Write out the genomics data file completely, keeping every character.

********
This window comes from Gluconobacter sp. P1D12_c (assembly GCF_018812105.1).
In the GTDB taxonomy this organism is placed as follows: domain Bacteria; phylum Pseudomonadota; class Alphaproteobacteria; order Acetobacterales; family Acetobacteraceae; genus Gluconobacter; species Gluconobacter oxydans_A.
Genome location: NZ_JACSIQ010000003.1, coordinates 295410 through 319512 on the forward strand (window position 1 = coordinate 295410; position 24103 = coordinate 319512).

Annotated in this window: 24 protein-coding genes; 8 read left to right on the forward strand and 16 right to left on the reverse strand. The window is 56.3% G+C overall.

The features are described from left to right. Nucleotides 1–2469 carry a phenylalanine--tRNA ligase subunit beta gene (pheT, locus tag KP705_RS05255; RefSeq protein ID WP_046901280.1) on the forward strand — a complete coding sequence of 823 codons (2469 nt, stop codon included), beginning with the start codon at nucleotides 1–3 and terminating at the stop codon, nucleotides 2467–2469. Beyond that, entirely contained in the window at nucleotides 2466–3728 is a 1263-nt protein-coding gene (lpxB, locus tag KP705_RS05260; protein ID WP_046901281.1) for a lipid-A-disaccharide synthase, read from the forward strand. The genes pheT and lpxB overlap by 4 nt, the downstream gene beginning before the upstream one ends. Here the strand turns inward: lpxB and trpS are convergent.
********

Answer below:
This window comes from Gluconobacter sp. P1D12_c (assembly GCF_018812105.1).
In the GTDB taxonomy this organism is placed as follows: domain Bacteria; phylum Pseudomonadota; class Alphaproteobacteria; order Acetobacterales; family Acetobacteraceae; genus Gluconobacter; species Gluconobacter oxydans_A.
Genome location: NZ_JACSIQ010000003.1, coordinates 295410 through 319512 on the forward strand (window position 1 = coordinate 295410; position 24103 = coordinate 319512).

Annotated in this window: 24 protein-coding genes; 8 read left to right on the forward strand and 16 right to left on the reverse strand. The window is 56.3% G+C overall.

The features are described from left to right. Nucleotides 1–2469 carry a phenylalanine--tRNA ligase subunit beta gene (pheT, locus tag KP705_RS05255; RefSeq protein ID WP_046901280.1) on the forward strand — a complete coding sequence of 823 codons (2469 nt, stop codon included), beginning with the start codon at nucleotides 1–3 and terminating at the stop codon, nucleotides 2467–2469. Beyond that, entirely contained in the window at nucleotides 2466–3728 is a 1263-nt protein-coding gene (lpxB, locus tag KP705_RS05260; protein ID WP_046901281.1) for a lipid-A-disaccharide synthase, read from the forward strand. The genes pheT and lpxB overlap by 4 nt, the downstream gene beginning before the upstream one ends. Here the strand turns inward: lpxB and trpS are convergent.